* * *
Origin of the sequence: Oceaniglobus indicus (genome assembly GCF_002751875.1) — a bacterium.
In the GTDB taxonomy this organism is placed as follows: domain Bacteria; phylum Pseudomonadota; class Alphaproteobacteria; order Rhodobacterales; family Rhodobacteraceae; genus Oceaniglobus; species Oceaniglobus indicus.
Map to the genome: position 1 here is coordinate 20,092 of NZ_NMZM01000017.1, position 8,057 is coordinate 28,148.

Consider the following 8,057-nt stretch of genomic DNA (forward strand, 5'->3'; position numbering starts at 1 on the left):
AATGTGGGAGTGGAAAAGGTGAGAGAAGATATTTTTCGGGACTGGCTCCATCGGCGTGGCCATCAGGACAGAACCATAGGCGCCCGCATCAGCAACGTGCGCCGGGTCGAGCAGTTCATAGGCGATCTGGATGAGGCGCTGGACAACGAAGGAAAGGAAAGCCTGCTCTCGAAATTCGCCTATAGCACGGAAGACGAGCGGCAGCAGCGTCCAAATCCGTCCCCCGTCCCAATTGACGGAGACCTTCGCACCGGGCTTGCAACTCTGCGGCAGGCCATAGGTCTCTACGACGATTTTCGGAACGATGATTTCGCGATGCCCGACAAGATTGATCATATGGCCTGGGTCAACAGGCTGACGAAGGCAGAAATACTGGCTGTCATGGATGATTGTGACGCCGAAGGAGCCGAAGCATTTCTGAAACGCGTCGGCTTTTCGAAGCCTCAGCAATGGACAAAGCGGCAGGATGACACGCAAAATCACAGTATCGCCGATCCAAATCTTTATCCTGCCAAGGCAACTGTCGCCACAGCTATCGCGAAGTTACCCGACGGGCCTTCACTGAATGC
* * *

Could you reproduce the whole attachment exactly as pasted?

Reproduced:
Origin of the sequence: Oceaniglobus indicus (genome assembly GCF_002751875.1) — a bacterium.
In the GTDB taxonomy this organism is placed as follows: domain Bacteria; phylum Pseudomonadota; class Alphaproteobacteria; order Rhodobacterales; family Rhodobacteraceae; genus Oceaniglobus; species Oceaniglobus indicus.
Map to the genome: position 1 here is coordinate 20,092 of NZ_NMZM01000017.1, position 8,057 is coordinate 28,148.

Consider the following 8,057-nt stretch of genomic DNA (forward strand, 5'->3'; position numbering starts at 1 on the left):
AATGTGGGAGTGGAAAAGGTGAGAGAAGATATTTTTCGGGACTGGCTCCATCGGCGTGGCCATCAGGACAGAACCATAGGCGCCCGCATCAGCAACGTGCGCCGGGTCGAGCAGTTCATAGGCGATCTGGATGAGGCGCTGGACAACGAAGGAAAGGAAAGCCTGCTCTCGAAATTCGCCTATAGCACGGAAGACGAGCGGCAGCAGCGTCCAAATCCGTCCCCCGTCCCAATTGACGGAGACCTTCGCACCGGGCTTGCAACTCTGCGGCAGGCCATAGGTCTCTACGACGATTTTCGGAACGATGATTTCGCGATGCCCGACAAGATTGATCATATGGCCTGGGTCAACAGGCTGACGAAGGCAGAAATACTGGCTGTCATGGATGATTGTGACGCCGAAGGAGCCGAAGCATTTCTGAAACGCGTCGGCTTTTCGAAGCCTCAGCAATGGACAAAGCGGCAGGATGACACGCAAAATCACAGTATCGCCGATCCAAATCTTTATCCTGCCAAGGCAACTGTCGCCACAGCTATCGCGAAGTTACCCGACGGGCCTTCACTGAATGC